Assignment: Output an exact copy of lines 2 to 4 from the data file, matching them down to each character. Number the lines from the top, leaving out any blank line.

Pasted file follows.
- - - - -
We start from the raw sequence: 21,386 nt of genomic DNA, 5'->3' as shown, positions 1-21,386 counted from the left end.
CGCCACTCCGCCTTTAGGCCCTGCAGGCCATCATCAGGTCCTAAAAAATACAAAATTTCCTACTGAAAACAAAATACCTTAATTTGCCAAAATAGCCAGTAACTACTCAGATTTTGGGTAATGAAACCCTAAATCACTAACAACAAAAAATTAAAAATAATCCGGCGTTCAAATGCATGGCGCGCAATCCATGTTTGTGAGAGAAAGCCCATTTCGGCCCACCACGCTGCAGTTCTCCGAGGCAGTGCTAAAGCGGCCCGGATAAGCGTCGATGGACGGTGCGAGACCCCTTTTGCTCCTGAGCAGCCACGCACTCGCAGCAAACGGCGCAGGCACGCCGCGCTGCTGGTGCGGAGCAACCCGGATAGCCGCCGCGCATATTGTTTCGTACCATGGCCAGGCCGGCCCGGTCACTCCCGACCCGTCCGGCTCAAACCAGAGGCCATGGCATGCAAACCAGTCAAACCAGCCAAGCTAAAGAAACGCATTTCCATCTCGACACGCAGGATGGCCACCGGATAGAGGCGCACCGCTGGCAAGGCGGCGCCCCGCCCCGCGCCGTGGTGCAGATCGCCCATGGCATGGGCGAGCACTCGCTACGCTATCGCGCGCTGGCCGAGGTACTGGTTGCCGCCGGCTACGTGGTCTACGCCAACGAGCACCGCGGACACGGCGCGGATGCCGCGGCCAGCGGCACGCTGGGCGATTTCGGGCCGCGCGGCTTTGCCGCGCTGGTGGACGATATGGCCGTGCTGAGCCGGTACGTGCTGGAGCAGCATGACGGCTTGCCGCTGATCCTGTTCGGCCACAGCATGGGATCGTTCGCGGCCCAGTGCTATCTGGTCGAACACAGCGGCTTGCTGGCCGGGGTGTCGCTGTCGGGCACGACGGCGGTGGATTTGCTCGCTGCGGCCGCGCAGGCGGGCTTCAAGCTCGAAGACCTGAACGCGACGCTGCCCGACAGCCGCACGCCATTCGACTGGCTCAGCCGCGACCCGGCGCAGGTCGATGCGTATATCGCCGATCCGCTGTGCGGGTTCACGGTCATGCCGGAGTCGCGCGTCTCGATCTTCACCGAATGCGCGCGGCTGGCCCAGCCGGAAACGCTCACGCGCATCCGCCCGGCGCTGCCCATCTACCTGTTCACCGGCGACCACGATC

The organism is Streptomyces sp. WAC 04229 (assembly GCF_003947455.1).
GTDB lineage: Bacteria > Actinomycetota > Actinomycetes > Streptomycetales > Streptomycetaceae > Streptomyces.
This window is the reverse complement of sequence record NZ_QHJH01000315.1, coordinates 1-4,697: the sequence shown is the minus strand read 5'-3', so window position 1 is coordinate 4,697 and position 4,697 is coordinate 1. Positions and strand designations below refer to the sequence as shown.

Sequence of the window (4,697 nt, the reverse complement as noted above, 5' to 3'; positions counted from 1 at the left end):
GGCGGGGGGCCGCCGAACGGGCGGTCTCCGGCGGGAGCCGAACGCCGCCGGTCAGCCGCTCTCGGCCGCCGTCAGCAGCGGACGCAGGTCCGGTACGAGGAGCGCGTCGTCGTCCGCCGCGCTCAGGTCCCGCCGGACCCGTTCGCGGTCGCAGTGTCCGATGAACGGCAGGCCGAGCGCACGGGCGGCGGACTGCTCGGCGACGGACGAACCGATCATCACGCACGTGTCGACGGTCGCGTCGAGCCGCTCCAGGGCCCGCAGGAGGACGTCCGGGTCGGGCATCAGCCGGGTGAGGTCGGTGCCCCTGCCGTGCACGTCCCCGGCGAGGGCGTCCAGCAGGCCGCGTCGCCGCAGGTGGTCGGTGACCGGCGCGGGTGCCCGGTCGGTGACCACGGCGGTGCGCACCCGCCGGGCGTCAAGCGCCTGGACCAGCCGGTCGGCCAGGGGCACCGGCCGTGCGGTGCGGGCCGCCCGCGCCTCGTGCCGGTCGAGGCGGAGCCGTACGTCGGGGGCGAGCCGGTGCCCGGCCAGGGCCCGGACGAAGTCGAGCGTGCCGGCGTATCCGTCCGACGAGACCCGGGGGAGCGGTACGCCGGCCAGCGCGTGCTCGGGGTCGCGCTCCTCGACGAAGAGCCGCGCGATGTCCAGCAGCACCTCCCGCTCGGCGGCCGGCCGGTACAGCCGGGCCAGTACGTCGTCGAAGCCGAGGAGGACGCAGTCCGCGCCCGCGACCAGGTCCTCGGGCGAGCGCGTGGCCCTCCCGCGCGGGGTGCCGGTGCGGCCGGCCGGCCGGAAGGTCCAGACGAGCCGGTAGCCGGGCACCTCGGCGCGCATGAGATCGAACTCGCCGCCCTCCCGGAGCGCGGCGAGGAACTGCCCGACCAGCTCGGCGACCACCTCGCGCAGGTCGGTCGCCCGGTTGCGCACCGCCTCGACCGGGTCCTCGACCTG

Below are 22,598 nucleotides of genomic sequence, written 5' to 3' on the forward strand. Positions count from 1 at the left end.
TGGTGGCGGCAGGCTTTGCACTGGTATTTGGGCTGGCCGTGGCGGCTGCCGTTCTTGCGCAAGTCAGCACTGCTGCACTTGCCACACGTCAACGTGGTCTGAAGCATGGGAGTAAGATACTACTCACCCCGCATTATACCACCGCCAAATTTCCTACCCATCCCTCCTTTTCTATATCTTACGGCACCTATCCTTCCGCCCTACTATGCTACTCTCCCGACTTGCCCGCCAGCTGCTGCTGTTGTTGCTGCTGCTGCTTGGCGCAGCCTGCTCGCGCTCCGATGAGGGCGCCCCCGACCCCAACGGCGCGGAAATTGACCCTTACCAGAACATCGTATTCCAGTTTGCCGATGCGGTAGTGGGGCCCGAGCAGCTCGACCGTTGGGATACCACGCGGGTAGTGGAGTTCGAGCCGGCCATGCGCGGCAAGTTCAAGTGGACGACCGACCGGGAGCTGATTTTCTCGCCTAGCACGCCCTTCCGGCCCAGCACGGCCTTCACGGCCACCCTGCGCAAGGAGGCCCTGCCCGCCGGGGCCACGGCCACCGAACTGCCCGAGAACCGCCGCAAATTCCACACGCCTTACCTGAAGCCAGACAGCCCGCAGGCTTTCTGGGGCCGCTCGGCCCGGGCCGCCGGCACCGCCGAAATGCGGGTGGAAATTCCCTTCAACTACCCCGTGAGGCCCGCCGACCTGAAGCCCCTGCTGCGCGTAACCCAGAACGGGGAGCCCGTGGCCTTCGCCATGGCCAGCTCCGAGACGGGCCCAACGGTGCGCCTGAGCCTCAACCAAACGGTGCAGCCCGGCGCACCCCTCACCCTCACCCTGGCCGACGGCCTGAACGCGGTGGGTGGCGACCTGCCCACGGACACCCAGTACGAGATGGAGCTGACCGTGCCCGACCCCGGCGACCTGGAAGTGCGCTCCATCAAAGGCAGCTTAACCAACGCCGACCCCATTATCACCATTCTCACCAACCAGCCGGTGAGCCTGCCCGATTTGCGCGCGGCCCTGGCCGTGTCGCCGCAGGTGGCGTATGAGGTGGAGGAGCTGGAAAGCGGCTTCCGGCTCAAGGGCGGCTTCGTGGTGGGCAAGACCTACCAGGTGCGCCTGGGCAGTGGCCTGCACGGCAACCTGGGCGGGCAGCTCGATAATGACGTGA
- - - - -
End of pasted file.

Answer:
CGCCACTCCGCCTTTAGGCCCTGCAGGCCATCATCAGGTCCTAAAAAATACAAAATTTCCTACTGAAAACAAAATACCTTAATTTGCCAAAATAGCCAGTAACTACTCAGATTTTGGGTAATGAAACCCTAAATCACTAACAACAAAAAATTAAAAATAATCCGGCGTTCAAATGCATGGCGCGCAATCCATGTTTGTGAGAGAAAGCCCATTTCGGCCCACCACGCTGCAGTTCTCCGAGGCAGTGCTAAAGCGGCCCGGATAAGCGTCGATGGACGGTGCGAGACCCCTTTTGCTCCTGAGCAGCCACGCACTCGCAGCAAACGGCGCAGGCACGCCGCGCTGCTGGTGCGGAGCAACCCGGATAGCCGCCGCGCATATTGTTTCGTACCATGGCCAGGCCGGCCCGGTCACTCCCGACCCGTCCGGCTCAAACCAGAGGCCATGGCATGCAAACCAGTCAAACCAGCCAAGCTAAAGAAACGCATTTCCATCTCGACACGCAGGATGGCCACCGGATAGAGGCGCACCGCTGGCAAGGCGGCGCCCCGCCCCGCGCCGTGGTGCAGATCGCCCATGGCATGGGCGAGCACTCGCTACGCTATCGCGCGCTGGCCGAGGTACTGGTTGCCGCCGGCTACGTGGTCTACGCCAACGAGCACCGCGGACACGGCGCGGATGCCGCGGCCAGCGGCACGCTGGGCGATTTCGGGCCGCGCGGCTTTGCCGCGCTGGTGGACGATATGGCCGTGCTGAGCCGGTACGTGCTGGAGCAGCATGACGGCTTGCCGCTGATCCTGTTCGGCCACAGCATGGGATCGTTCGCGGCCCAGTGCTATCTGGTCGAACACAGCGGCTTGCTGGCCGGGGTGTCGCTGTCGGGCACGACGGCGGTGGATTTGCTCGCTGCGGCCGCGCAGGCGGGCTTCAAGCTCGAAGACCTGAACGCGACGCTGCCCGACAGCCGCACGCCATTCGACTGGCTCAGCCGCGACCCGGCGCAGGTCGATGCGTATATCGCCGATCCGCTGTGCGGGTTCACGGTCATGCCGGAGTCGCGCGTCTCGATCTTCACCGAATGCGCGCGGCTGGCCCAGCCGGAAACGCTCACGCGCATCCGCCCGGCGCTGCCCATCTACCTGTTCACCGGCGACCACGATC

The organism is Streptomyces sp. WAC 04229 (assembly GCF_003947455.1).
GTDB lineage: Bacteria > Actinomycetota > Actinomycetes > Streptomycetales > Streptomycetaceae > Streptomyces.